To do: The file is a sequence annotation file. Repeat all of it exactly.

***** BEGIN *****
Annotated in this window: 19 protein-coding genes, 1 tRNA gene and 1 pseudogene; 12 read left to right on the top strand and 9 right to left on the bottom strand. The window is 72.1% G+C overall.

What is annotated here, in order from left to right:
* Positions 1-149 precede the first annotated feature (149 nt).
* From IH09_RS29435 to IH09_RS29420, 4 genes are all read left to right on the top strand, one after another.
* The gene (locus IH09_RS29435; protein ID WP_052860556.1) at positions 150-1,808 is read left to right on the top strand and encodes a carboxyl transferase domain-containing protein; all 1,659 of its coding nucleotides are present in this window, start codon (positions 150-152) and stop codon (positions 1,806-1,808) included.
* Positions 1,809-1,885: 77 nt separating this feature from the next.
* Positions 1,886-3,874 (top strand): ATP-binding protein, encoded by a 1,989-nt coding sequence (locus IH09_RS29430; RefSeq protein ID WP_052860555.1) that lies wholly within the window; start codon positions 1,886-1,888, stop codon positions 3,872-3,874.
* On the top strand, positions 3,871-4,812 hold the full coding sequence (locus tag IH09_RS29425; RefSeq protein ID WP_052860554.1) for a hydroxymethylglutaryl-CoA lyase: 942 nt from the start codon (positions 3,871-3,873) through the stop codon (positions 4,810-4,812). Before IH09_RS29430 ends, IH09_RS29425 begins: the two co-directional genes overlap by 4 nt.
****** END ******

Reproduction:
Annotated in this window: 19 protein-coding genes, 1 tRNA gene and 1 pseudogene; 12 read left to right on the top strand and 9 right to left on the bottom strand. The window is 72.1% G+C overall.

What is annotated here, in order from left to right:
* Positions 1-149 precede the first annotated feature (149 nt).
* From IH09_RS29435 to IH09_RS29420, 4 genes are all read left to right on the top strand, one after another.
* The gene (locus IH09_RS29435; protein ID WP_052860556.1) at positions 150-1,808 is read left to right on the top strand and encodes a carboxyl transferase domain-containing protein; all 1,659 of its coding nucleotides are present in this window, start codon (positions 150-152) and stop codon (positions 1,806-1,808) included.
* Positions 1,809-1,885: 77 nt separating this feature from the next.
* Positions 1,886-3,874 (top strand): ATP-binding protein, encoded by a 1,989-nt coding sequence (locus IH09_RS29430; RefSeq protein ID WP_052860555.1) that lies wholly within the window; start codon positions 1,886-1,888, stop codon positions 3,872-3,874.
* On the top strand, positions 3,871-4,812 hold the full coding sequence (locus tag IH09_RS29425; RefSeq protein ID WP_052860554.1) for a hydroxymethylglutaryl-CoA lyase: 942 nt from the start codon (positions 3,871-3,873) through the stop codon (positions 4,810-4,812). Before IH09_RS29430 ends, IH09_RS29425 begins: the two co-directional genes overlap by 4 nt.